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Biology 2016, 5(1), 1; doi:10.3390/biology5010001

Cell Adhesion Molecules and Ubiquitination—Functions and Significance

Department of Human Metabolomics, Institute of Nutrition and Food Sciences, University of Bonn, Katzenburgweg 9a, Bonn 53115, Germany
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Academic Editor: Chris O’Callaghan
Received: 28 October 2015 / Revised: 2 December 2015 / Accepted: 15 December 2015 / Published: 23 December 2015
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Abstract

Cell adhesion molecules of the immunoglobulin (Ig) superfamily represent the biggest group of cell adhesion molecules. They have been analyzed since approximately 40 years ago and most of them have been shown to play a role in tumor progression and in the nervous system. All members of the Ig superfamily are intensively posttranslationally modified. However, many aspects of their cellular functions are not yet known. Since a few years ago it is known that some of the Ig superfamily members are modified by ubiquitin. Ubiquitination has classically been described as a proteasomal degradation signal but during the last years it became obvious that it can regulate many other processes including internalization of cell surface molecules and lysosomal sorting. The purpose of this review is to summarize the current knowledge about the ubiquitination of cell adhesion molecules of the Ig superfamily and to discuss its potential physiological roles in tumorigenesis and in the nervous system. View Full-Text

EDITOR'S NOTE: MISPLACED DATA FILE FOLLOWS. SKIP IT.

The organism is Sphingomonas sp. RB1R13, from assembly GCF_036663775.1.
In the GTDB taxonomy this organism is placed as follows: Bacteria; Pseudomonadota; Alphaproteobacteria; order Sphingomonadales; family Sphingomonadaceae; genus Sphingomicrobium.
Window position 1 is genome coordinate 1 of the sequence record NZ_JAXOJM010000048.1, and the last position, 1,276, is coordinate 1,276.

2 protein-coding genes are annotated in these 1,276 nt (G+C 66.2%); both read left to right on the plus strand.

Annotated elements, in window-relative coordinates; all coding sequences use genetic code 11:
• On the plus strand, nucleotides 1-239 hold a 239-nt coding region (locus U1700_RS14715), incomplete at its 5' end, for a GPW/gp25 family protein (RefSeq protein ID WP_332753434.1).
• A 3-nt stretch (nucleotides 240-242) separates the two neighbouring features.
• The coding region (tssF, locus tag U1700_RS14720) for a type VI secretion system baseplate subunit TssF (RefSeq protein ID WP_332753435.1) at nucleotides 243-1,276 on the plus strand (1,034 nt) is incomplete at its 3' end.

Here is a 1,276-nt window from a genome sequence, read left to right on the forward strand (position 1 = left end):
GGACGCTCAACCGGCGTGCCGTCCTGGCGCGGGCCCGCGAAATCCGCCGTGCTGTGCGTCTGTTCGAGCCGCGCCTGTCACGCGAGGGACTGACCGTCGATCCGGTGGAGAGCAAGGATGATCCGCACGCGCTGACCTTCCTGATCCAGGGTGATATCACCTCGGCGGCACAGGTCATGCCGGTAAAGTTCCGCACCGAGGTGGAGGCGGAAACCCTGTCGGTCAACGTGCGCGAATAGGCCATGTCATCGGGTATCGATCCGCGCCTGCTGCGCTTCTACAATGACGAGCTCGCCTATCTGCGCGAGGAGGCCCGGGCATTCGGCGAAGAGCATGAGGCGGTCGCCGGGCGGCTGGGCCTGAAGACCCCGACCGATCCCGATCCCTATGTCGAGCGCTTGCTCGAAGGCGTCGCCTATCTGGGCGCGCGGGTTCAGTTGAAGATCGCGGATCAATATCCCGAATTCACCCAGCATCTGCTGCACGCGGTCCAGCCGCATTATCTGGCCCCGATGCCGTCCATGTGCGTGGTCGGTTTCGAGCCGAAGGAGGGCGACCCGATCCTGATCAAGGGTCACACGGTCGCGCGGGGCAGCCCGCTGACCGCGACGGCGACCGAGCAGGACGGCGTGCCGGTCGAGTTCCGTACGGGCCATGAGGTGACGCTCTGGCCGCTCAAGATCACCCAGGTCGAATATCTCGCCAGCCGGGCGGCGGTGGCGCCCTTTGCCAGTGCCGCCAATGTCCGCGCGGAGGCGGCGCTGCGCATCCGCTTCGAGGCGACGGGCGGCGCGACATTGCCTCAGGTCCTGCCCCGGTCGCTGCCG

Keywords: immunoglobulin superfamily; cell adhesion molecules; posttranslational modification; ubiquitination; endocytosis; intracellular trafficking immunoglobulin superfamily; cell adhesion molecules; posttranslational modification; ubiquitination; endocytosis; intracellular trafficking
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This is an open access article distributed under the Creative Commons Attribution License which permits unrestricted use, distribution, and reproduction in any medium, provided the original work is properly cited. (CC BY 4.0).

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Homrich, M.; Gotthard, I.; Wobst, H.; Diestel, S. Cell Adhesion Molecules and Ubiquitination—Functions and Significance. Biology 2016, 5, 1.

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